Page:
What you find is a whole web of institutions and cultural practices that support male violence: religion, laws, the police, the mass media and pornography, heterosexuality, the very definition of masculinity. He didn’t put that fist in your face because of who you are as an individual. He did because he belongs to a class of people called men, and you belong to a class of people called women, and that describes a set of power relations.
Because of this, Keith thinks that men, as a gender, are basically beyond reform or reducation: “I don’t want to educate men, I want to stop them.” Her very vivid example provides a tentative context for RPF forces, who believed that they were striking back at the corrupt institutions which had oppressed refugees in Uganda for decades. Refugees saw themselves as perpetual victims, and due to harsh hereditary crime laws (the children of refugees continued to pay for the so-called sins of their fathers), it is not inaccurate to say that they were constantly being struck by the collective fist of Uganda. Their response was in perfect accord with the victim/victimizer binary proposed by Keith: sick of being hit by the fist, they decided to become the fist themselves. Keith is a large proponent of the idea that even nonviolent protest is inherently political: “I think this is so important because the main divide isn’t between violence and nonviolence. It’s between action and inaction.” She believes that nonviolent protests still have an intended action, pointing out that the Montgomery bus boycotts were not an attempt to educate racist whites, but to bring economic pressure to bear on an issue that would not have otherwise changed. She contrasts this with pacifism, which is effectively a non-statement…it does not have a public impact on the evils of war the same way that a large protest in the street does. This illustrates the problems that precipitated the Rwandan genocide: due to the way that the refugees were treated by Uganda, the effectively had no non-violent ways to exercise force on an unjust government. Economic pressure could not really be applied to Ugandan companies because many of them were continuously applying economic pressure to refugees through workplace discrimination practices. Public protests were effectively quelled by ghettoizing the refugees into specific refugee sectors. The only form of non-violent protest left to the refugees was something that, by its very nature, demanded an almost immediate use of violence: the abandonment of posts in the Ugandan military. While it certainly does not render their actions (and the resulting genocide) as morally defensible or ethically correct, Keith’s views illustrate that the area forced the RPF to be radicals rather than liberals, and that they exercised the only form of political pressure that was available to them. However, this does not make up for the lives lost. When it comes to attempting to understand the magnitude of human loss, Krishnamurti provides the most comprehensive philosophical tools.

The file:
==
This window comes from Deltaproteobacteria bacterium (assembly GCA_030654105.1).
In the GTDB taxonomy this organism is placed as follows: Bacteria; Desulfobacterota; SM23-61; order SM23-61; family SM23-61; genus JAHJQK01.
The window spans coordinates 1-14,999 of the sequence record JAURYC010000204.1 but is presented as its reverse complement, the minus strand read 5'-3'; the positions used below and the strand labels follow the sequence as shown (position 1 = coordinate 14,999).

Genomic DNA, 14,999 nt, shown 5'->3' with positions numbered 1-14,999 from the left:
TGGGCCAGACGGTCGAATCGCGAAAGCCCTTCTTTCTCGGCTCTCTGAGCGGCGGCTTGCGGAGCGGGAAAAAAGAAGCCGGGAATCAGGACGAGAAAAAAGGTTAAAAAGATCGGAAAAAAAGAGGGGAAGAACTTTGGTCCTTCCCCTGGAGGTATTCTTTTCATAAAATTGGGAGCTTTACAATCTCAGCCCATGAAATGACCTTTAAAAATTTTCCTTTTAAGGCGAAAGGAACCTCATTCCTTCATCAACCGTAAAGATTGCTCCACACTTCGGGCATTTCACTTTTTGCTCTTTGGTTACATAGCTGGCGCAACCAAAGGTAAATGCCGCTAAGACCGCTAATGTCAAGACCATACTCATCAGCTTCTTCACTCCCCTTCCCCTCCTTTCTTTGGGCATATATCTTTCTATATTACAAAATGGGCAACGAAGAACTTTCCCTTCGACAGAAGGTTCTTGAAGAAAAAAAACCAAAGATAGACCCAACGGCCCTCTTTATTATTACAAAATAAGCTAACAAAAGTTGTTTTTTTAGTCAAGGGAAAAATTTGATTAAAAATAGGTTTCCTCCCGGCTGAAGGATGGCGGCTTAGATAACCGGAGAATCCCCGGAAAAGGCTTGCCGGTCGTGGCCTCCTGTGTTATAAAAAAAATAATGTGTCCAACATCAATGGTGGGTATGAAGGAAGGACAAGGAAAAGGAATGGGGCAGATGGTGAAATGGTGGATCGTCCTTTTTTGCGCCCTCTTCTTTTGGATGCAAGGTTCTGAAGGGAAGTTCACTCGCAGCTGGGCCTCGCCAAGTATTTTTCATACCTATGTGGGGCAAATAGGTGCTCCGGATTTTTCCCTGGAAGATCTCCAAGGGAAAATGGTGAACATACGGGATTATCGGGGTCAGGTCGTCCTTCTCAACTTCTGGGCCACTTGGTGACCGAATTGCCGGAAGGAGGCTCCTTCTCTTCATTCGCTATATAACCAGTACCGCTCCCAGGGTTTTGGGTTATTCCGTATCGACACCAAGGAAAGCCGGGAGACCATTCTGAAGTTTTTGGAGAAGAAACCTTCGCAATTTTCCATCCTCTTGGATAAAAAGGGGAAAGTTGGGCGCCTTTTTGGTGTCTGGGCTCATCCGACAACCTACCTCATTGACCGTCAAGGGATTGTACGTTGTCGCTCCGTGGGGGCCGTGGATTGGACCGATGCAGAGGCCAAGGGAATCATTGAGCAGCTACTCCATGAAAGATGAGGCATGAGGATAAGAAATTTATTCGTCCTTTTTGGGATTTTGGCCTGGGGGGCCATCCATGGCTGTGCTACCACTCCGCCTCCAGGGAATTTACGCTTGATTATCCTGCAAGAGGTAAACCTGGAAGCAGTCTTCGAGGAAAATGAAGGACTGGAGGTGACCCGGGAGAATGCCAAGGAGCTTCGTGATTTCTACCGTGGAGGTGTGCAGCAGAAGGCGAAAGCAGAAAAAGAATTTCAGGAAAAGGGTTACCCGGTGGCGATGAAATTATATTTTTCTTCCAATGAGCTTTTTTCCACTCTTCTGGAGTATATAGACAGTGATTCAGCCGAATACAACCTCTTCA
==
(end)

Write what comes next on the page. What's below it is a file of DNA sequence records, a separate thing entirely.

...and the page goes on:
Tolle and Keith essentially occupy different polar ends of the political spectrum—he embodies the traditional liberal methods of individual education through passive thought and meditation, and she represents the militant actualization of oppressed groups against the institutions that oppress them. Krishnamurti provides the necessary middle ground between these diametrically opposed forces by cutting to the heart of the matter: “there is the realization that the mind is the past, the mind is this conditioned response.” In terms of the Rwandan genocide, it is important to note that the horrible events were an aggregate of decades of conditioned responses that the perpetuators of violence saw as ingrained in their minds through hereditary conditioning. It is important to note that both sides of the conflict were attempting to escape what they saw as a kind of perpetual social injustice. When asked if the mind can ever be free of the past, Krishnamurti noted that it is necessary to know who is posing the question, because “if it is the observer who is putting the question, then he is trying to escape from the fact of himself, because, he says, I have lived so long in pain, in trouble, in sorrow, I should like to go beyond this constant struggle.” In a way, this echoes some of Keither’s larger points, as the philosophical implications of horrors such as the Rwandan genocide are often pondered by liberal philosophers who, by the very nature of their questioning, are trying to remove themselves from the equation…trying to believe that, half a world away, America somehow has no effect on the economy or quality of life of those in Rwanda, and therefore bears no responsibility for attempting not only to rebuild after the fact, but to prevent the outbreak of future atrocities.